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Noah Smith

Bubbles Spread Like a Zombie Virus

The frenzy jumps from neighbor to neighbor.
It's a reach for me to buy.

It's a reach for me to buy.

Photographer: Ollie Millington/Getty Images

The leading academic theory of asset bubbles is that they don’t really exist. When asset prices skyrocket, say mainstream theorists, it might mean that some piece of news makes rational investors realize that fundamental values like corporate earnings are going to be a lot higher than anyone had expected. Or perhaps some condition in the economy might make investors suddenly become much more tolerant of risk. But according to mainstream theory, bubbles are not driven by speculative mania, greed, stupidity, herd behavior or any other sort of psychological or irrational phenomenon. Inflating asset values are the normal, healthy functioning of an efficient market.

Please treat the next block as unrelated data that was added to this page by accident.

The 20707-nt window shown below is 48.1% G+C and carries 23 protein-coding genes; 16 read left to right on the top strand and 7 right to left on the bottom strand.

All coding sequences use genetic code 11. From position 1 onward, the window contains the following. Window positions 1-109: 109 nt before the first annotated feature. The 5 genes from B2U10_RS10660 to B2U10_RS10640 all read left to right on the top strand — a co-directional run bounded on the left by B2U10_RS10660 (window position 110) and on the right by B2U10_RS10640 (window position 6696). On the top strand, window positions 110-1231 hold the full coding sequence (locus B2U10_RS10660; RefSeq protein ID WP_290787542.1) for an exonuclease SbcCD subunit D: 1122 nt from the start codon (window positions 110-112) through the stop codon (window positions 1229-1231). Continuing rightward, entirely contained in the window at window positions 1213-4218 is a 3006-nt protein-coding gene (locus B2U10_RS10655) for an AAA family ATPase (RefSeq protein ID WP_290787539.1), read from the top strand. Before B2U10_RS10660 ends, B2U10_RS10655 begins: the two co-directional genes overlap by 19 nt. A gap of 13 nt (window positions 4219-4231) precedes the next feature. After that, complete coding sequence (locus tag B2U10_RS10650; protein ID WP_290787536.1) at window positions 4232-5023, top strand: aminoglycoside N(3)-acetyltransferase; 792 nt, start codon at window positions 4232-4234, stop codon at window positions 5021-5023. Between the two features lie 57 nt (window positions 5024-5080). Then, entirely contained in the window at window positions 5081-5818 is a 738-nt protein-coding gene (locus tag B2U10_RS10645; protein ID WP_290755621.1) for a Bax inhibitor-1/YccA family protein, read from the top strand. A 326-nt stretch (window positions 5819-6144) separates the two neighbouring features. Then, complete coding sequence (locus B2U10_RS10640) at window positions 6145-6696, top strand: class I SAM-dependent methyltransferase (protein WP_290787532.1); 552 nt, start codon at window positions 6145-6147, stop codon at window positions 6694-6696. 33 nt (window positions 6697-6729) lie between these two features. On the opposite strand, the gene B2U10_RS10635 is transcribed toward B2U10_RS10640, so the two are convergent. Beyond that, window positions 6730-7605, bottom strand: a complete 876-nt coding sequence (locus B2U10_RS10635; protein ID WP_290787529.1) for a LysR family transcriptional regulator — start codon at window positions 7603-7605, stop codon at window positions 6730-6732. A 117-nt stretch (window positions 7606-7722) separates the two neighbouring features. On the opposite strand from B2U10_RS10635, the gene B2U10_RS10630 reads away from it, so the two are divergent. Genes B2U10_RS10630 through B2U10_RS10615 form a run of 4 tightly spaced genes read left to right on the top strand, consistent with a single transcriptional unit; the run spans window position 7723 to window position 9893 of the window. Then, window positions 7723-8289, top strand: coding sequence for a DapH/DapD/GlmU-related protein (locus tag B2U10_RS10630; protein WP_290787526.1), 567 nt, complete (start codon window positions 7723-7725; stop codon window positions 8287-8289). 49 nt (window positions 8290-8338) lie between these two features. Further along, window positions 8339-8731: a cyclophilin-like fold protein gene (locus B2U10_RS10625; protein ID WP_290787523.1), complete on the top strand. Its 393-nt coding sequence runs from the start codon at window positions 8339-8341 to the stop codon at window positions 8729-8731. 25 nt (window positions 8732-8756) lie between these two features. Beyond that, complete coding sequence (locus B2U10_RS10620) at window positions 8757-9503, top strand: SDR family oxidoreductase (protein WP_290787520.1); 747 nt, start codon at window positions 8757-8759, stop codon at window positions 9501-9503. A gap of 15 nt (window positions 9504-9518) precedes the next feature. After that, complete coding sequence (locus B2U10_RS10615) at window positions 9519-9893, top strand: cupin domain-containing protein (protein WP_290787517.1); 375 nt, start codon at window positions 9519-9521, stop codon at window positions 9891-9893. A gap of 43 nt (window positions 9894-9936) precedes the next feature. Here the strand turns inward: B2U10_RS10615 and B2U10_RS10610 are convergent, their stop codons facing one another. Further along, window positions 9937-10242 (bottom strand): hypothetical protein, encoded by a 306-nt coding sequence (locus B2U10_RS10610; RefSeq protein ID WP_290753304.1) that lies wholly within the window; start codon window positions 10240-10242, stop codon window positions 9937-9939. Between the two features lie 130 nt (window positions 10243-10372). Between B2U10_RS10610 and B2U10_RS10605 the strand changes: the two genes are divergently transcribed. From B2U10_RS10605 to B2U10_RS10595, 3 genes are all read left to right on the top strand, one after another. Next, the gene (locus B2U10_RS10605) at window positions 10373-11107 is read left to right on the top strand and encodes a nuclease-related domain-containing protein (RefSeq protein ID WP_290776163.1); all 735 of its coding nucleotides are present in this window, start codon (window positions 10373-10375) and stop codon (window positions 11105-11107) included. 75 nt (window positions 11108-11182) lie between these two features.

Naturally, this view has convinced many people in finance that mainstream theorists are quite out of their minds.